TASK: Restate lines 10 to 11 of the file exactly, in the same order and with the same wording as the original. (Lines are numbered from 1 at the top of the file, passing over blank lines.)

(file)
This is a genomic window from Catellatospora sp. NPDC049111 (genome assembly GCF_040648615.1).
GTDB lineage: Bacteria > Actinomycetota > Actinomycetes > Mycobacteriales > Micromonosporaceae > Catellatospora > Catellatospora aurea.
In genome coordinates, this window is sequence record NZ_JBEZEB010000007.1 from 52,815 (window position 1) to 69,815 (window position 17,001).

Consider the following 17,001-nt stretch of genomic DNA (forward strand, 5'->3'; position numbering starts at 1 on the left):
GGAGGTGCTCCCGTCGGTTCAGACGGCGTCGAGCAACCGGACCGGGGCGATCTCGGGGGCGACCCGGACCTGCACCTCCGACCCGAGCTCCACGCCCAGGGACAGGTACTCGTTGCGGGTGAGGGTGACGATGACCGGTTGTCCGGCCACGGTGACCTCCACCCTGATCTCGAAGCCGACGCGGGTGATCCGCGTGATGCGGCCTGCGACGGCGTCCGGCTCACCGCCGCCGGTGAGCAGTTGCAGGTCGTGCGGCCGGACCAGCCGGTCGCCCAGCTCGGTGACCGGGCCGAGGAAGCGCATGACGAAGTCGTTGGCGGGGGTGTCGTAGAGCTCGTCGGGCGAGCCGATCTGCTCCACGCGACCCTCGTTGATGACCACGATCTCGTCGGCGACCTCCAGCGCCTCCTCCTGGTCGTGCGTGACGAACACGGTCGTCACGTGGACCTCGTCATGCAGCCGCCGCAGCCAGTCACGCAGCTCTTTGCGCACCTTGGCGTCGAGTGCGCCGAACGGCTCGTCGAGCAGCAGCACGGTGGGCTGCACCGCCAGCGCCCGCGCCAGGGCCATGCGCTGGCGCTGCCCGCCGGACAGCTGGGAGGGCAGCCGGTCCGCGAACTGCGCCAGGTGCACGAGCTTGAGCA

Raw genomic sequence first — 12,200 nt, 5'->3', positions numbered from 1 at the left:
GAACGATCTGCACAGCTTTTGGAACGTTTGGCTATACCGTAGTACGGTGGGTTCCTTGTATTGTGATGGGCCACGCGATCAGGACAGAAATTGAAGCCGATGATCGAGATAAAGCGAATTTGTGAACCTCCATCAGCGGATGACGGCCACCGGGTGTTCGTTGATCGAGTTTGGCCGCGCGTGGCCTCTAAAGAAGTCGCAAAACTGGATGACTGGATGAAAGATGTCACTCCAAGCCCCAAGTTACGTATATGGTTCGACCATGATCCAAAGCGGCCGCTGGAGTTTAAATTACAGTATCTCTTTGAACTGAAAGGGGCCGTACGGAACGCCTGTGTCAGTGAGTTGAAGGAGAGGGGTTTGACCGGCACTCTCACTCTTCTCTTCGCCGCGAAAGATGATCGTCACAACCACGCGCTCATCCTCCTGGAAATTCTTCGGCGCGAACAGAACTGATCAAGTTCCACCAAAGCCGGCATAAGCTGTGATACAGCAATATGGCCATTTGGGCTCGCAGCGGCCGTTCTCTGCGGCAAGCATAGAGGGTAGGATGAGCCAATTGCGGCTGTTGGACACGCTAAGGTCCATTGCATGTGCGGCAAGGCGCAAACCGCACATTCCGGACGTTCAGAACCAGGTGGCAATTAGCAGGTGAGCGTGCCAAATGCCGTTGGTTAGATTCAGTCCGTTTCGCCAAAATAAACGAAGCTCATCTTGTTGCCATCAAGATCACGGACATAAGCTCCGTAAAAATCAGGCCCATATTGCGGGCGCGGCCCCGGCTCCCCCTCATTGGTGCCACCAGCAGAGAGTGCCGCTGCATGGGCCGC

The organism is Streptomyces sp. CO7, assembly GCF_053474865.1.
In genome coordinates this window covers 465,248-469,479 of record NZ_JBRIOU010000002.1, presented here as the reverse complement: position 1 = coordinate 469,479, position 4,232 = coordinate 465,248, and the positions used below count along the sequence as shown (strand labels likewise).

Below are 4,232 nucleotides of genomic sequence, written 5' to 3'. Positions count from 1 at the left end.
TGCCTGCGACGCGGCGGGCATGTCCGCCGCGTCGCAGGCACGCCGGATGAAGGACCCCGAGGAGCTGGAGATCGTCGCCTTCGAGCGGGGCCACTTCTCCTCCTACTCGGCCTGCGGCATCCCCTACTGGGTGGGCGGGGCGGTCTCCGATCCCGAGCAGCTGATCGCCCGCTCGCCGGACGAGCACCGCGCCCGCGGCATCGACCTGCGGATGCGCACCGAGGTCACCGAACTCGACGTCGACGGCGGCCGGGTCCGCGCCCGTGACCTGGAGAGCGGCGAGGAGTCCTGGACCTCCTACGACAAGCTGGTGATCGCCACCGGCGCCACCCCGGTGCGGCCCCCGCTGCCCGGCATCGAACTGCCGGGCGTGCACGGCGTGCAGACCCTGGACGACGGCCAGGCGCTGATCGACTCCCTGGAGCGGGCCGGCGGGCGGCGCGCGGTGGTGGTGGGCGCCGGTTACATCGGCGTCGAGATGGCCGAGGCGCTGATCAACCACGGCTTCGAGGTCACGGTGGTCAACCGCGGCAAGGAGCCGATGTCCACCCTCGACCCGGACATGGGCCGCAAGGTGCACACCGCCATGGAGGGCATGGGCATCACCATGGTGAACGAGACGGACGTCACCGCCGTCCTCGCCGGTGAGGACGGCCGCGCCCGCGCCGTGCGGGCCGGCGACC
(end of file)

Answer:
Below are 4,232 nucleotides of genomic sequence, written 5' to 3'. Positions count from 1 at the left end.
TGCCTGCGACGCGGCGGGCATGTCCGCCGCGTCGCAGGCACGCCGGATGAAGGACCCCGAGGAGCTGGAGATCGTCGCCTTCGAGCGGGGCCACTTCTCCTCCTACTCGGCCTGCGGCATCCCCTACTGGGTGGGCGGGGCGGTCTCCGATCCCGAGCAGCTGATCGCCCGCTCGCCGGACGAGCACCGCGCCCGCGGCATCGACCTGCGGATGCGCACCGAGGTCACCGAACTCGACGTCGACGGCGGCCGGGTCCGCGCCCGTGACCTGGAGAGCGGCGAGGAGTCCTGGACCTCCTACGACAAGCTGGTGATCGCCACCGGCGCCACCCCGGTGCGGCCCCCGCTGCCCGGCATCGAACTGCCGGGCGTGCACGGCGTGCAGACCCTGGACGACGGCCAGGCGCTGATCGACTCCCTGGAGCGGGCCGGCGGGCGGCGCGCGGTGGTGGTGGGCGCCGGTTACATCGGCGTCGAGATGGCCGAGGCGCTGATCAACCACGGCTTCGAGGTCACGGTGGTCAACCGCGGCAAGGAGCCGATGTCCACCCTCGACCCGGACATGGGCCGCAAGGTGCACACCGCCATGGAGGGCATGGGCATCACCATGGTGAACGAGACGGACGTCACCGCCGTCCTCGCCGGTGAGGACGGCCGCGCCCGCGCCGTGCGGGCCGGCGACC